--   | /     |              | /     |
--  ai---A---bi cols(X)     1---A---2
-- ================================================

function getAreaOfTriangleAboveThreshold(threshold, index, cell)

-- Check which trianglular facet to use.
if index > 0 then
ai = 4
else
ai = 2
end

totalArea = areaOfTriangle(cell.x[1], cell.y[1], cell.x[ai], cell.y[ai], cell.x[3], cell.y[3])

-- Check all nodes are visible.
if cell.state[1] < 0 or cell.state[ai] < 0 or cell.state[3] < 0 then
return 0.0
end

-- Check if all nodes are above threshold.
if cell.above[1] > 0.5 and cell.above[ai] > 0.5 and cell.above[3] > 0.5 then
end

-- Check if all nodes are below threshold.
if cell.above[1] < 0.5 and cell.above[ai] < 0.5 and cell.above[3] < 0.5 then
return 0.0
end

-- Cycle nodes.
for ii = 1,3 do

ai = ii

-- Check to wrap next index.
if ai >= 3 then
bi = 1
else
bi = ai+1
end

-- Check to wrap next plus one index.
if bi >= 3 then
ci = 1
else
ci = bi+1
end

-- Check to invert triangle.
if index > 0 then
if ai == 2 then
ai = 4
end
if bi == 2 then
bi = 4
end
if ci == 2 then
ci = 4
end
end

-- Check if previous and next  segments rise above the threshold.
if cell.above[ai] > 0.5 and cell.above[bi] < 0.5 and cell.above[ci] > 0.5 then

Ax = Interpolate(threshold, cell.value[bi], cell.value[ai], cell.x[bi], cell.x[ai])
Ay = Interpolate(threshold, cell.value[bi], cell.value[ai], cell.y[bi], cell.y[ai])

Cx = Interpolate(threshold, cell.value[bi], cell.value[ci], cell.x[bi], cell.x[ci])
Cy = Interpolate(threshold, cell.value[bi], cell.value[ci], cell.y[bi], cell.y[ci])

area = areaOfTriangle(Ax, Ay, cell.x[bi], cell.y[bi], Cx, Cy)

end

-- Check if previous and next  segments dip below the threshold.
if cell.above[ai] < 0.5 and cell.above[bi] > 0.5 and cell.above[ci] < 0.5 then

Ax = Interpolate(threshold, cell.value[bi], cell.value[ai], cell.x[bi], cell.x[ai])
Ay = Interpolate(threshold, cell.value[bi], cell.value[ai], cell.y[bi], cell.y[ai])

Cx = Interpolate(threshold, cell.value[bi], cell.value[ci], cell.x[bi], cell.x[ci])
Cy = Interpolate(threshold, cell.value[bi], cell.value[ci], cell.y[bi], cell.y[ci])

area = areaOfTriangle(Ax, Ay, cell.x[bi], cell.y[bi], Cx, Cy)
return area

end

end

return 0.0

end
```

Finally we need to cycle through the grid and test each cell. As the overhead of continually requesting data from Ecotect is probably a bit greater than simply transferring some values, I chose to shuffle the data along as the loop cycles through the j and k directions in the grid.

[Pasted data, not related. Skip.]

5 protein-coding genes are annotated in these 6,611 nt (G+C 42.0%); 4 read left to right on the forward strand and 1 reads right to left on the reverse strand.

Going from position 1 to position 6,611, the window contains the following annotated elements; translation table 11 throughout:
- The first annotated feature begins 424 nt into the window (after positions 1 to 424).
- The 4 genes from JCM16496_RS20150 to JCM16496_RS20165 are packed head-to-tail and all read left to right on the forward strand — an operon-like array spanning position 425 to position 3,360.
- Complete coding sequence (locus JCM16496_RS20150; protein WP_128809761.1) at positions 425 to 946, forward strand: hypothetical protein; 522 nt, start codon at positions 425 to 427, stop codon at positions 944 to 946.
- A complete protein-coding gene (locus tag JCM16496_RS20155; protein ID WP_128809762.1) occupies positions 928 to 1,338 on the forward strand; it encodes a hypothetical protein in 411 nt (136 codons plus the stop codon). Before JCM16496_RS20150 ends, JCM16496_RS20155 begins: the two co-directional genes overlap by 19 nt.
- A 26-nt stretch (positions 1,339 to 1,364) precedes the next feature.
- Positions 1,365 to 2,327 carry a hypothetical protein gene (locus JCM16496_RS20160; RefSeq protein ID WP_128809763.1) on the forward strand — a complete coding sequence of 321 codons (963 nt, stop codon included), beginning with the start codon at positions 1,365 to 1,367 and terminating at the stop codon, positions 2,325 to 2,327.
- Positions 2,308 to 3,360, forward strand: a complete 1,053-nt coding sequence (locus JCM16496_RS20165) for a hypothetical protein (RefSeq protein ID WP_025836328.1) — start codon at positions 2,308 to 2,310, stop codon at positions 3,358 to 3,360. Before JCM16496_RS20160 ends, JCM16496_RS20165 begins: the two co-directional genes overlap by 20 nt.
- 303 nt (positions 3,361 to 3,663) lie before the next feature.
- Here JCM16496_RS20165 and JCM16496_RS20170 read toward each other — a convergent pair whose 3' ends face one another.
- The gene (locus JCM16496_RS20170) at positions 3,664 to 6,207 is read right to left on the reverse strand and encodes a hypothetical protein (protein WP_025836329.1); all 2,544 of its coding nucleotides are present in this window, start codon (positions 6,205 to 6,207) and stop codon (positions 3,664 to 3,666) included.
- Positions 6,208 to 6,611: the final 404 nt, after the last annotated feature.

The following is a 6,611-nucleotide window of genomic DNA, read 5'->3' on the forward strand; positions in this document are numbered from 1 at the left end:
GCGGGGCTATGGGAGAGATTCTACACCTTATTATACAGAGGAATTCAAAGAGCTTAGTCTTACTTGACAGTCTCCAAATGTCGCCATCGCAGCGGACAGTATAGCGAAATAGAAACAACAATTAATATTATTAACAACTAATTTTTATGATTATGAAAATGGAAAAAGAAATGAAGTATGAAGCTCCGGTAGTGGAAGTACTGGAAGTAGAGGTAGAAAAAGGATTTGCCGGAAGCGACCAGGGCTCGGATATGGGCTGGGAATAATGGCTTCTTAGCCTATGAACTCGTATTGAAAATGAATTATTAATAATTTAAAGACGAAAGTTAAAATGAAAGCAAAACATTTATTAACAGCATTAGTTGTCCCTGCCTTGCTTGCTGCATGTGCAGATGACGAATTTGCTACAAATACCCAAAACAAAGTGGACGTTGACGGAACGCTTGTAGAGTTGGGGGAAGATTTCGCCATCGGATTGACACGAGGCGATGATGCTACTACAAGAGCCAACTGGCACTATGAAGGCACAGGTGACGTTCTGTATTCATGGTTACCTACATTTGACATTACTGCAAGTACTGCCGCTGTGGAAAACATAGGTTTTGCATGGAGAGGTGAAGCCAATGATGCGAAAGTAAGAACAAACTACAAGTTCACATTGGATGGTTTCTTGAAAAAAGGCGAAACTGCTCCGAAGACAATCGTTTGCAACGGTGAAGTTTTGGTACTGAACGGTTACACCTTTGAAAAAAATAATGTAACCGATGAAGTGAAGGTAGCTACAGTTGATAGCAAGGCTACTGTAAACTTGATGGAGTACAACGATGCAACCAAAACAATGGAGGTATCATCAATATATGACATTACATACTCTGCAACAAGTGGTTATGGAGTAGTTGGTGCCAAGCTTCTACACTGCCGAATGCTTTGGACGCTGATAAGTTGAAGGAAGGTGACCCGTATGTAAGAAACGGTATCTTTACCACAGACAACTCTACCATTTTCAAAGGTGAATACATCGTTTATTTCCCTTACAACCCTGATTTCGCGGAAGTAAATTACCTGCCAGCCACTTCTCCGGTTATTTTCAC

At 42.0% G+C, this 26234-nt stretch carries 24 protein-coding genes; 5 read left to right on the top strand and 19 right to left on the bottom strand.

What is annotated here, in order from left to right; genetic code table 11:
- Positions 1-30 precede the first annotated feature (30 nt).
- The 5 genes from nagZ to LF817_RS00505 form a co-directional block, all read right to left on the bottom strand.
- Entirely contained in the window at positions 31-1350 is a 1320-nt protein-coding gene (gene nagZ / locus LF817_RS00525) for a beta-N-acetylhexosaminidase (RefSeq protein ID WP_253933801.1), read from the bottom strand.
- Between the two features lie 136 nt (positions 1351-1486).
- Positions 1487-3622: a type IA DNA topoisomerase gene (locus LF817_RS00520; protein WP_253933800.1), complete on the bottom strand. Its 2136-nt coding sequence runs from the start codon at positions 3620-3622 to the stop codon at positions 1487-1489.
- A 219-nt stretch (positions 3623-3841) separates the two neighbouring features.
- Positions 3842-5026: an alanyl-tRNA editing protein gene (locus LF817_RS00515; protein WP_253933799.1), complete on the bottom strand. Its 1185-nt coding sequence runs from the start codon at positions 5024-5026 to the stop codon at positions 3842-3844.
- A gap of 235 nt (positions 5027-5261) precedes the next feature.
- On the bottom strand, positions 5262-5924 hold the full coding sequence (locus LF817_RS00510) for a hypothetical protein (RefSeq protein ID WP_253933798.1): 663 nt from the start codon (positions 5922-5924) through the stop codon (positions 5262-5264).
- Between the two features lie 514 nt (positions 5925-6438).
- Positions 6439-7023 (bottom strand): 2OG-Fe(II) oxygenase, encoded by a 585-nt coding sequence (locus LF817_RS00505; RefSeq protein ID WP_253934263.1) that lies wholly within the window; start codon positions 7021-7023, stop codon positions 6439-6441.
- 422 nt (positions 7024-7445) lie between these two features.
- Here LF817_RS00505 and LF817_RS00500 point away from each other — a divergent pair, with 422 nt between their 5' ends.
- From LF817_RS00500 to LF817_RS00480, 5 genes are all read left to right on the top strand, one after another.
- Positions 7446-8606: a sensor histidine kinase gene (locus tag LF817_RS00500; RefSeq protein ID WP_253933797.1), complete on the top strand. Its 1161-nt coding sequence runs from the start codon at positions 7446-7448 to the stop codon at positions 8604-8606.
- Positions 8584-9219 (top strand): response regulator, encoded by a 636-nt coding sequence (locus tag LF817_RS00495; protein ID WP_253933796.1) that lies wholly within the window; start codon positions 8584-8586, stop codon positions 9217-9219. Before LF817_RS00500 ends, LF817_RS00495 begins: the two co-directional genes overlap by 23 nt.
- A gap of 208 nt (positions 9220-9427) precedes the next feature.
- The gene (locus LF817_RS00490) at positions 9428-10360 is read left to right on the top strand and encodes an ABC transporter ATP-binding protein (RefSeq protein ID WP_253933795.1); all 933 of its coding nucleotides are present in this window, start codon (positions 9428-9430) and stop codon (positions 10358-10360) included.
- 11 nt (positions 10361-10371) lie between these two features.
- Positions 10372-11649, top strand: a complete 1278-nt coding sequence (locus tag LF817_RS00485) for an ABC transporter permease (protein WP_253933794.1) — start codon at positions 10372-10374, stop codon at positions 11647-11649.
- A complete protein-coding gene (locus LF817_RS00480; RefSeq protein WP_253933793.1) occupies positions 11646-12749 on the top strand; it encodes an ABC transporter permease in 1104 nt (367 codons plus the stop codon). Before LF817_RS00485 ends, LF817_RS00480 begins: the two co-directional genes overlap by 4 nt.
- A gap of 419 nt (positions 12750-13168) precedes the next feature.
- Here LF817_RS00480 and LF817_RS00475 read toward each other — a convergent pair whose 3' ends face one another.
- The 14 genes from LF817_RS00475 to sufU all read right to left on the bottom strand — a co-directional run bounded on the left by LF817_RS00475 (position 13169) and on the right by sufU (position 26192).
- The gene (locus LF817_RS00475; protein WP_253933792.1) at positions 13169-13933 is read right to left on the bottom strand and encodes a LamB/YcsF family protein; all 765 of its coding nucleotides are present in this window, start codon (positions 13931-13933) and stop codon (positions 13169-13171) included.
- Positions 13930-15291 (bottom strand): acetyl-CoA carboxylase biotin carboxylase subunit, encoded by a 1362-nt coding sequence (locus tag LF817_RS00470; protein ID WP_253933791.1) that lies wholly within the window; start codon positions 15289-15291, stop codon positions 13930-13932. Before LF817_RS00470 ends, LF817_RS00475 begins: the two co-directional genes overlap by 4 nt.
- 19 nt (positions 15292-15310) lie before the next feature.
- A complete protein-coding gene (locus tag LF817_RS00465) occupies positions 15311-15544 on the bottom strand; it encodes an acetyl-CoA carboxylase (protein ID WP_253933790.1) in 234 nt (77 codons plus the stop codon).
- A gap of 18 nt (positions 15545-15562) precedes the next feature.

```-- ================================================
-- CYCLE THROUGH GRID.
-- ================================================

areaAbove = 0
areaTotal = 0

for j = 1, grid.rows-1 do

cell.value[1] = get("grid.cell", 0, j-1)
cell.above[1] = isAbove(cell.value[1], grid.min)
cell.x[1], cell.y[1] = get("grid.position", 0, j-1)
cell.state[1] = get("grid.state", 0, j-1)

cell.value[4] = get("grid.cell", 0, j)
cell.above[4] = isAbove(cell.value[4], grid.min)
cell.x[4], cell.y[4] = get("grid.position", 0, j)
cell.state[4] = get("grid.state", 0, j)

for i = 1, grid.cols-1 do

cell.value[2] = get("grid.cell", i, j-1)
cell.above[2] = isAbove(cell.value[2], grid.min)
cell.x[2], cell.y[2] = get("grid.position", i, j-1)
cell.state[2] = get("grid.state", i, j-1)

cell.value[3] = get("grid.cell", i, j)
cell.above[3] = isAbove(cell.value[3], grid.min)
cell.x[3], cell.y[3] = get("grid.position", i, j)
cell.state[3] = get("grid.state", i, j)

-- Get cell square size.
dx = cell.x[2] - cell.x[1]
dy = cell.y[4] - cell.y[1]

cellAbove = getAreaOfTriangleAboveThreshold(grid.min, 0, cell)
cellAbove = cellAbove + getAreaOfTriangleAboveThreshold(grid.min, 1, cell)
areaAbove = areaAbove + cellAbove

cellTotal = (dx * dy) / 1000.0
areaTotal = areaTotal + cellTotal

-- Shuffle values along.
cell.value[1] = cell.value[2];
cell.above[1] = cell.above[2];
cell.state[1] = cell.state[2];
cell.x[1] = cell.x[2];
cell.y[1] = cell.y[2];

cell.value[4] = cell.value[3];
cell.above[4] = cell.above[3];
cell.state[4] = cell.state[3];
cell.x[4] = cell.x[3];
cell.y[4] = cell.y[3];

end

end
```

The results are stored in the variables areaAbove and areaTotal, defined in lines 5 and 6 above. We can then print these out or display them as part of a more complex report.

AttachmentSize
GetGridArea.zip2.17 KB